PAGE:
Grownups are well aware of the power of the slow count and its ability to shut down rambunctious behavior. (Think a teacher yelling “I’m going to count to five. . . ” to a rowdy classroom of students.) As it turns out, the venus flytrap employs a similar technique, counting to five before beginning the punishing process of digesting its prey, according to findings published last week in the journal Current Biology.
"The carnivorous plant Dionaea muscipula, also known as Venus flytrap, can count how often it has been touched by an insect visiting its capture organ in order to trap and consume the animal prey," study co-author Rainer Hedrich said in a press release.
Each D. muscipula trap is lined with sensitive, hairlike fibers that detect movement through changes in electricity. To find out how the flytraps were using that information, the researchers hooked D. muscipula plants up to electrical sensors, then fed them crickets. Each time a bug came into contact with these electrosensing fibers, the researchers found, the plant took note. The first time each insect made contact, the trap stayed open, but the plant went into “ready-to-go” mode, similar to a runner crouched at the starting line.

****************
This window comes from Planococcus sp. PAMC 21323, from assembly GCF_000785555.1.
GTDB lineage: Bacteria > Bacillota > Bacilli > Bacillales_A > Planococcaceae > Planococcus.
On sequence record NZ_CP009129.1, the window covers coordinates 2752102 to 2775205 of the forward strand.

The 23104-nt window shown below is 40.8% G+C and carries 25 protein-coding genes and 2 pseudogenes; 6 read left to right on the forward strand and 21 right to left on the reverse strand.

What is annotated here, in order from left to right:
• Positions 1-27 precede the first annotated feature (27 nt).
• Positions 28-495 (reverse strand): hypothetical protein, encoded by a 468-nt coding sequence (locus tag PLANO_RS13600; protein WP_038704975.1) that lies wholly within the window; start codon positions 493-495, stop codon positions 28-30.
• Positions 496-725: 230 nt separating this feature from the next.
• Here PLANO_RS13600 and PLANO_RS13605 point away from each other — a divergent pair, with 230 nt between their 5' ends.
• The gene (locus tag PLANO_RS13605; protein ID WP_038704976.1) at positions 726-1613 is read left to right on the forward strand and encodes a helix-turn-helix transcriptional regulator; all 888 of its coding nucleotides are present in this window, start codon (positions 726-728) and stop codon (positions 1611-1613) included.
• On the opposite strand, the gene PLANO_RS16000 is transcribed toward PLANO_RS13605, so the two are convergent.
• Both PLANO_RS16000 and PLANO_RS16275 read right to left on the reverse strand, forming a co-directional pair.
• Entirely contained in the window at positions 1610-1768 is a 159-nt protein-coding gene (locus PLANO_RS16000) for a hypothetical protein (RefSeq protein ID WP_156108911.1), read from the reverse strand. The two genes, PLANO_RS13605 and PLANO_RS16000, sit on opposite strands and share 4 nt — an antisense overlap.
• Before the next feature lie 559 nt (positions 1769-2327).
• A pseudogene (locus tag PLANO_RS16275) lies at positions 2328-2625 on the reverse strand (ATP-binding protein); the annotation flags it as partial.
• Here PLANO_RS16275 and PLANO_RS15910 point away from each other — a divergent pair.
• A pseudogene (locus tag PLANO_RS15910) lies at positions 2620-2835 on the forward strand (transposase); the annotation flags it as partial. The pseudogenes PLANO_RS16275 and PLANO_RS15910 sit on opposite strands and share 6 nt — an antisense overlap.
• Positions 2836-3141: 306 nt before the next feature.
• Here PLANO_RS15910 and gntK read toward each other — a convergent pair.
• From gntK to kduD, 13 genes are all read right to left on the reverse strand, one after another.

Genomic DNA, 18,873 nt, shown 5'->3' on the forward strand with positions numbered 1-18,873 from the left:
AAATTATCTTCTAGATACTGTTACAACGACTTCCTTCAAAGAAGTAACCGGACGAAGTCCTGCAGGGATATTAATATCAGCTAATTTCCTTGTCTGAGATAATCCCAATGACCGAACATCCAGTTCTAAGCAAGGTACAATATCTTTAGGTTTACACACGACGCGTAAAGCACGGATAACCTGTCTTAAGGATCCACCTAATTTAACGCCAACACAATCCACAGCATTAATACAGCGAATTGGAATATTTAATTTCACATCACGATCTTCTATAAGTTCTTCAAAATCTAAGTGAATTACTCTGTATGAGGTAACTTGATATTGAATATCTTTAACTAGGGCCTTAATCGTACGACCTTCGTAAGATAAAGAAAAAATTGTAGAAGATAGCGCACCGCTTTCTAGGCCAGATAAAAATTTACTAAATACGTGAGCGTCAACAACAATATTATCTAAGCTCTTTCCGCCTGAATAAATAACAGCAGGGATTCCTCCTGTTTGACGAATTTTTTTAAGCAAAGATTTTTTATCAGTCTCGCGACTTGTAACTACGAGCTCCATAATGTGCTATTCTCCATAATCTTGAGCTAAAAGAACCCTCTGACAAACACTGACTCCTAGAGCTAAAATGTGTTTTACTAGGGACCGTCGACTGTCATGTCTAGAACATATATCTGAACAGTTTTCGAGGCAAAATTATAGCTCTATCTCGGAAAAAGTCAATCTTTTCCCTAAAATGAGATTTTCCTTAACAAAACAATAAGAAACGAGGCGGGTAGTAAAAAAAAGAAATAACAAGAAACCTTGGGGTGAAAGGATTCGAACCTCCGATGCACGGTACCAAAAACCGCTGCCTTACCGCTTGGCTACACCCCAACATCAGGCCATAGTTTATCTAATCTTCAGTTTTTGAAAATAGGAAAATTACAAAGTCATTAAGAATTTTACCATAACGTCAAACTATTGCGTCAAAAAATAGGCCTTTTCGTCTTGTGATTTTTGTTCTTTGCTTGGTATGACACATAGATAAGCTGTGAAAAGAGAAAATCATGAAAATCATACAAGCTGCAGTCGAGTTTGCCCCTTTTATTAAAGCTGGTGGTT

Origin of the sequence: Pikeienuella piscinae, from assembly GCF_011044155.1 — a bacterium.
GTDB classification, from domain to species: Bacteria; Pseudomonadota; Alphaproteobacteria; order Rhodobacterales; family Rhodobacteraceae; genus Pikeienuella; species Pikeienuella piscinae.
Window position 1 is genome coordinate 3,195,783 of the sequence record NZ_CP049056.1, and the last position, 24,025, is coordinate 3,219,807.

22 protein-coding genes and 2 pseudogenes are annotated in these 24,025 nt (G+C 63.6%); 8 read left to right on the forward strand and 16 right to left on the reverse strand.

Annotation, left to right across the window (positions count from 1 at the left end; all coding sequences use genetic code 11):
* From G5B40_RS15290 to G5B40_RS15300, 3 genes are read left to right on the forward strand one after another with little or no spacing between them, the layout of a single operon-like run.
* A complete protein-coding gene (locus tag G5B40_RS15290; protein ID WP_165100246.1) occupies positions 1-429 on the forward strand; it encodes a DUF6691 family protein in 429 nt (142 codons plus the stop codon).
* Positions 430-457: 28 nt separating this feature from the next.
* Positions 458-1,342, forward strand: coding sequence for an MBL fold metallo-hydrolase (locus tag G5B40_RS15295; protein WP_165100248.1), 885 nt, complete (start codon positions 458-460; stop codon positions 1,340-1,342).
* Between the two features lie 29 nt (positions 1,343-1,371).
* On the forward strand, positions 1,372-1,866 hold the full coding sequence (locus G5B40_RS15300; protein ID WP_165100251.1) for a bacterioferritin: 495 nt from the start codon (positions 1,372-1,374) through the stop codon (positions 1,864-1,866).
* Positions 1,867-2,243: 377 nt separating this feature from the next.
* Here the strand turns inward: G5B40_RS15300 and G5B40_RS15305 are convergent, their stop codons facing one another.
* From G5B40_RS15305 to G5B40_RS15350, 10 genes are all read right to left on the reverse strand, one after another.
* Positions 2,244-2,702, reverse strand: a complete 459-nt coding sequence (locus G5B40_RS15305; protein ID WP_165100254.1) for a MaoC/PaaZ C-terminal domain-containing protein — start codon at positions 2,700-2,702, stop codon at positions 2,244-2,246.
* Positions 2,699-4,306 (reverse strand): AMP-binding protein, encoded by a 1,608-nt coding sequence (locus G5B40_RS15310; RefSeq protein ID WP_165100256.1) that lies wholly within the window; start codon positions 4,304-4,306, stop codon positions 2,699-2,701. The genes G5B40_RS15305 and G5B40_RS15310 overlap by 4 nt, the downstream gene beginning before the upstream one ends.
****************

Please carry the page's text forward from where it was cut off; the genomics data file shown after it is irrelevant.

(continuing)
At the second touch, the plant’s jaws snapped shut—not tightly enough to kill the cricket, but enough to keep it from getting away. Here, the plant reset its tally and started counting from the beginning.
“If you don’t panic, the trap will open,” Hedrich told New Scientist. “But like everybody, once you are trapped you panic, so you will try to escape – and once you are struggling, you touch the other hairs.”
After five hits, glands inside the trap started pumping out the digestive juices that would dissolve the cricket alive. The cricket’s bid for freedom was the very thing that spelled its downfall.
Why would the plants wait at all? First, to ensure that the first contact wasn’t a false alarm. Snapping shut and digesting food both require a lot of energy, and the plant doesn’t have room to make mistakes. Second, each instance of contact gives the plant information about the size of its prisoner, which allows it to decide if the prey is even worth it. A single trap can only reach up to about three inches, which means that a fat cricket could make a fine meal.
“It measures the touches to see what type of visitor it is,” Hedrich said in New Scientist. A bigger bug would be more work to contain and would require the production of more bug-eating juice, but the payoff would also be greater. The researchers say the math and cost-benefit analysis suggest a real process of calculation. Unconscious calculation, but calculation nonetheless.